Product Knowledge Guide: Slush/Smoothie Machines

Slush/smoothie machines have become more popular as an increasing number of operators recognize the profit potential of these beverages. Machines for creating smoothies and blended coffee beverages are now common in quick-service restaurants, while slushies remain a fixture in convenience stores.

Slush/smoothie machines, also called granita machines, are basically countertop systems that produce water- and sugar-based beverages. Foodservice staff pour the flavored mix in the machine. The liquid freezes in the unit’s clear bowl, and production takes an average of 40 minutes to an hour. Foodservice operators can also use this type of system to make blended frozen coffee drinks, lemonade and cocktails. The number of bowls corresponds with the number of dispensing nozzles. Looking at hourly production, single-bowl models can produce one to three gallons, a two-bowl system makes between four and six gallons, and a three-bowl unit produces up to eight gallons.

Frozen carbonated and uncarbonated beverage machines are more heavy-duty and create icy or smoothie products. These units may have refrigerated or unrefrigerated hoppers in addition to a cylinder that freezes the concoction. They take between 10 and 30 minutes to produce between 7 and 26 gallons per hour.

In larger machines, staff add the beverage manually with a pour-over machine or automatically with liquid or powder autofill types. With liquid autofill, the unit typically draws the mix from a bag-in-box setup, while the powdered type combines a powdered drink mix and water within the machine. With both manual and auto types, the machine disperses the product from the hopper into a barrel or freezing cylinder, where a rotating auger mixes it in a tank as it’s frozen into a slush.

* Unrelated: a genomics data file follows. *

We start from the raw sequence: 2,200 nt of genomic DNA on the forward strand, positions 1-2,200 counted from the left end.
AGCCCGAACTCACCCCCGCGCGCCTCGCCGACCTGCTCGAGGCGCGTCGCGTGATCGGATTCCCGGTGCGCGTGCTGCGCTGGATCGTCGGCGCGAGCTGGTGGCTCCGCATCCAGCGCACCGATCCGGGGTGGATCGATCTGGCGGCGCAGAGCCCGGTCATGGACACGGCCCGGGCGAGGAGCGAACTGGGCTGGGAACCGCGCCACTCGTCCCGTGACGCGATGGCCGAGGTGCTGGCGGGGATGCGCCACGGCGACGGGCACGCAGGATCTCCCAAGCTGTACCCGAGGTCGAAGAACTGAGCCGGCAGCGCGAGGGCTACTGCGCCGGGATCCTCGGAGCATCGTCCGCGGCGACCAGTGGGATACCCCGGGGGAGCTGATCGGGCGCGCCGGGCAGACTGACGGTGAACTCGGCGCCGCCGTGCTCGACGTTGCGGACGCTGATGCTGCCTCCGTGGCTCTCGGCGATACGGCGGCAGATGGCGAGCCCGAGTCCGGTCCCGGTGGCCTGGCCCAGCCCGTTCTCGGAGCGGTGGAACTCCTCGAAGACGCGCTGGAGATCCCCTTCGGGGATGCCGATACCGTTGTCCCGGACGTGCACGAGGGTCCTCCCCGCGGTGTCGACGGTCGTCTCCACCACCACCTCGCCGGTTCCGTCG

Each type of unit offers advantages and disadvantages. Pour-over machines may be more affordable, but these units require additional labor in mixing the beverage. Although the autofill systems mix beverages automatically, they require an external water pump to accomplish this.

Machines with smaller freezing cylinders can produce batches every six minutes, while larger cylinders may have more limited output due to increased recovery times. Keep in mind that the higher the machine’s voltage, the faster the recovery time.

Standard features on a granita machine include a night mode to keep product refrigerated rather than frozen and different alerts that let operators know when adding more mix or cleaning is necessary. The larger models may provide more details on the cleaning cycle, such as when it was last performed and how long until cleaning is needed. These systems may include cup and/or syrup dispensers as well as features that provide quieter operation and illuminated point-of-sale signs for front-of-house use.

Operators need to consider the serving size and amount of servings per hour when calculating output.

Another aspect of these units is the filtration system. Operators need to clean filtration systems to avoid putting undue stress on the machine’s compressors, which can cause failure. Some models offer pressure switches that automatically shut down the machine when airflow gets restricted or until the operator cleans the filter.

Autofill pumps can be either built into machines or separately installed. Some units offer icebreaking features that help eliminate ice buildup and reduce dripping. Push/pull handles and machines designed for one-handed use offer added convenience for busier operations.

Operators need to keep in mind that temperature consistency is critical when using natural sugar or dairy products as both can easily spoil and present food safety issues.